I agree that the two sides of the story need weaving together, and I do seriously wonder if Dany will ever leave Essos. She seems trapped in a mirror world, going south when she wants to go north, east when she wants to go west. Maybe her actions in the south and the east will ultimately reflect on the north and the west.

 

Share this post


Link to post
Share on other sites
1 hour ago, Ida Hearst said:

Norvos seems like a bit of a stretch though; it's barely a ghost of a name in the books.

I see Mellario as a currently absent character who is bound to get a bigger role, just like Stannis was in AGoT.

Norvos can easily go under the radar at the moment, but if Dany truly remains in Essos, this is the perfect place for Quentin's death to pay off. Also, ask yourself why Areo Hotah had to be from Norvos if the city is not going to appear in the story. Areo seemingly only exists to provide us with Doran's words without revealing Doran's thoughts, so his identity shouldn't matter. A Dornish character would have been more interesting, but he is a boring unsullied-like former slave who used to be Mellario's guardian. Why? It could be that George just wanted to do some unnecessary world building, sure. But there's also a chance that this was a very deliberate choice, and Areo serves the secondary purpose of setting up a future location through his memories.

45 minutes ago, Springwatch said:

It is interesting, but all the female characters ends up as ineffectual losers, so I can't feel enthusiastic about this version of events.

I don't really get that impression! :D

Dany conquers all or most of a continent, while Jon gets kicked out of his and has to come to her as a refugee seeking protection rather as any sort of equal. Arya becomes a master assassin and the face of the future world will probably hinge on her moral choice to either assassinate Dany or not. Sansa and Arienne will become leaders of refugees, ensuring the survival of southern Westerosi cultures... so what if they might need help, their role will also be crucial... Brienne is freaking Azor Ahai and saves the world from darkness! Were you being sarcastic? :P

Share this post


Link to post
Share on other sites

Personally, I think dani has learned her lesson with meereen, she might cross essos and leave a string of burning cities in her wake, but she will no longer attempt to rule them, this could still work for your theory though.

Share this post


Link to post
Share on other sites
14 hours ago, The Coconut God said:

I don't really get that impression! :D

Dany conquers all or most of a continent, while Jon gets kicked out of his and has to come to her as a refugee seeking protection rather as any sort of equal. Arya becomes a master assassin and the face of the future world will probably hinge on her moral choice to either assassinate Dany or not. Sansa and Arienne will become leaders of refugees, ensuring the survival of southern Westerosi cultures... so what if they might need help, their role will also be crucial... Brienne is freaking Azor Ahai and saves the world from darkness! Were you being sarcastic? :P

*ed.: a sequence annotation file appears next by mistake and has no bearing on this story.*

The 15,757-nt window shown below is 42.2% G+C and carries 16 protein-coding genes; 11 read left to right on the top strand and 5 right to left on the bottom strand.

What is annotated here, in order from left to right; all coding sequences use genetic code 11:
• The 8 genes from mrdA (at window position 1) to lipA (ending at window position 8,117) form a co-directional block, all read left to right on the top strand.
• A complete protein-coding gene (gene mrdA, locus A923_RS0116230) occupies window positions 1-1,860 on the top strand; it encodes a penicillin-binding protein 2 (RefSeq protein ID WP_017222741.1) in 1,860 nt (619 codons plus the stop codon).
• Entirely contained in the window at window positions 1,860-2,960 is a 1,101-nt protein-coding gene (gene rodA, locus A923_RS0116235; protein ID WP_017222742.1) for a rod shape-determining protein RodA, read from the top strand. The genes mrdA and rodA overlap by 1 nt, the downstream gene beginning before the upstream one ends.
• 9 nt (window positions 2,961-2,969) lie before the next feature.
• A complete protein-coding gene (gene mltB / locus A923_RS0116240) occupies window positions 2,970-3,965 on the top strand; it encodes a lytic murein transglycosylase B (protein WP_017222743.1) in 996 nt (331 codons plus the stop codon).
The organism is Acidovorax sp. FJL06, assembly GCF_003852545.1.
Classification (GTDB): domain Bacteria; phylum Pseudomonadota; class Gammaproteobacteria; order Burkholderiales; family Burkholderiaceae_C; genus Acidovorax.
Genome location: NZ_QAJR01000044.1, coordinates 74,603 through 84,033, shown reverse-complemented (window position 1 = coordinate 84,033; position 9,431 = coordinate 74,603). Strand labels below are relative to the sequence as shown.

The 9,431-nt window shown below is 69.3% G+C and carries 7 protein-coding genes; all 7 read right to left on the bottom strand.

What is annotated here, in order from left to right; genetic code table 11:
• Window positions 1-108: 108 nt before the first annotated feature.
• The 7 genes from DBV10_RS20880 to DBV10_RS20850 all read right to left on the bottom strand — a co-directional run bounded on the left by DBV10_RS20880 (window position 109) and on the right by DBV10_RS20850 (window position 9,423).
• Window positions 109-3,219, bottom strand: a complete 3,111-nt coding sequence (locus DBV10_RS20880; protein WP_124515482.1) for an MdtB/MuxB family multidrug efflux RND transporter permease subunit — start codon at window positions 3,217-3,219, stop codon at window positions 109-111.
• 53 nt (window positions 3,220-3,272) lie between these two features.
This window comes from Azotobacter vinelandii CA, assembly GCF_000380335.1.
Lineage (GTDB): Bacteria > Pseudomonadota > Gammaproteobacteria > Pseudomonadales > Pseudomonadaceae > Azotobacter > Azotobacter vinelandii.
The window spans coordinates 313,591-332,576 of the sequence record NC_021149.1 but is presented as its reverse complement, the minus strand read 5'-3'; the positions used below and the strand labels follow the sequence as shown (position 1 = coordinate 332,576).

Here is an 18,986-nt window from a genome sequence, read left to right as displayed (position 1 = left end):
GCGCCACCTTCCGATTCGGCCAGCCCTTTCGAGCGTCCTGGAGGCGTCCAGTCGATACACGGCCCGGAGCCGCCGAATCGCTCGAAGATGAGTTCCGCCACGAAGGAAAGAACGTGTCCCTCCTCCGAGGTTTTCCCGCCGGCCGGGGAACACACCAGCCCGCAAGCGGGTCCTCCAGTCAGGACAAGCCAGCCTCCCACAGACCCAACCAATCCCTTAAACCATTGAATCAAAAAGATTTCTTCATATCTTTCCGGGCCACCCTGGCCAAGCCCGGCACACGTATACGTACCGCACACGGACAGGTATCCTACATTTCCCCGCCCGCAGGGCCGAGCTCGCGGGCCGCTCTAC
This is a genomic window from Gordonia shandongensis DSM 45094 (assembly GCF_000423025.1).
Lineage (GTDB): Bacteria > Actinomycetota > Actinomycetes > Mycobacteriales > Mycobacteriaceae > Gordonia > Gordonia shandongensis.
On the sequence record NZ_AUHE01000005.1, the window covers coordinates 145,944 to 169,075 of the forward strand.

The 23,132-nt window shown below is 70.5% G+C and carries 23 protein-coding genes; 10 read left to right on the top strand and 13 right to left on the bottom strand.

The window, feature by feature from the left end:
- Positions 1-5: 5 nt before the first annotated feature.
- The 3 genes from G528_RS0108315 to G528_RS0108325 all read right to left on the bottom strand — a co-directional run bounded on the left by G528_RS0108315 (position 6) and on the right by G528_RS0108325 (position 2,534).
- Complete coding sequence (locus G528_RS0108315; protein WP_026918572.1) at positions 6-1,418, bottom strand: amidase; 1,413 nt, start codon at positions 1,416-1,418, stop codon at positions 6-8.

No, no sarcasm. :)   Just an entirely personal response to some of the scenarios you've sketched out.

Arya. I know the hero-assassin is an established thing in fantasy, but I never caught up with that. And the child-assassin - oh gods. The House of Black and  White - simply evil, from my perspective. Political assassination as a method for creating lasting peace just sounds unlikely to me (and it didn't work for Stannis' shadow babies, and it didn't work in Astapor). So a big fail from me for Arya in Essos.

Dany. It's what you said here: 'Without going into details, I predict that this whole arc will end with Dany in tears and Norvos in flames, and the whole disaster will resonate through Essos....' So Dany continues her path of creative destruction, but fails to create - leaving rich cities poor, fat cities starving etc. And Dany in tears, you say. Well, no doubt she can cry on Jon's shoulder while he sorts things out with his usual political savvy (woops, definitely slipping into sarcasm here; couldn't resist - will try to keep a lid on that).

The thing is, the special skills of both Arya and Dany are indeed in the realm of violence and classic heroic derring-do. If they're to reach their potential at all they need a justified war. There is such a war, in Westeros.

Sansa & Arianne. Take on the fleeing, supplicating and nurturing tasks arising from taking refugees to a new country. Very important and necessary work, no doubt, but.., I just don't... feel excited about it. (I don't include Jon here because in Essos I think he would hook up with Dany and ride a dragon.)

Cersei. Now we're talking! I'd love Cersei to replay Queen Whore of Astapor. But who would be her Cutthroat King? I disagree that she is 'dumb enough' to see Euron as Falia Flowers does. She wants power for herself. She is very alert to danger to her remaining children. So something's got to happen before that marriage takes place.

Brienne. Nope, can't see that one at all. She's part of the solution, not all of it.

Share this post


Link to post
Share on other sites

This fiction tries too hard to not only build up Jon into a greater role but places him in too good of a situation.  One of the few ideas that I can buy into is the eventual need for the Westerosi to migrate to Essos.  But to make this migration possible,  the slavery machine will have to be removed.  All of the slaving states will have to be forced to change.  And a mass migration does not have to have one leader.  A more realistic scenario is a disorganized migration characterized by widespread panic and chaos.  

 

Share this post


Link to post
Share on other sites
4 hours ago, Springwatch said: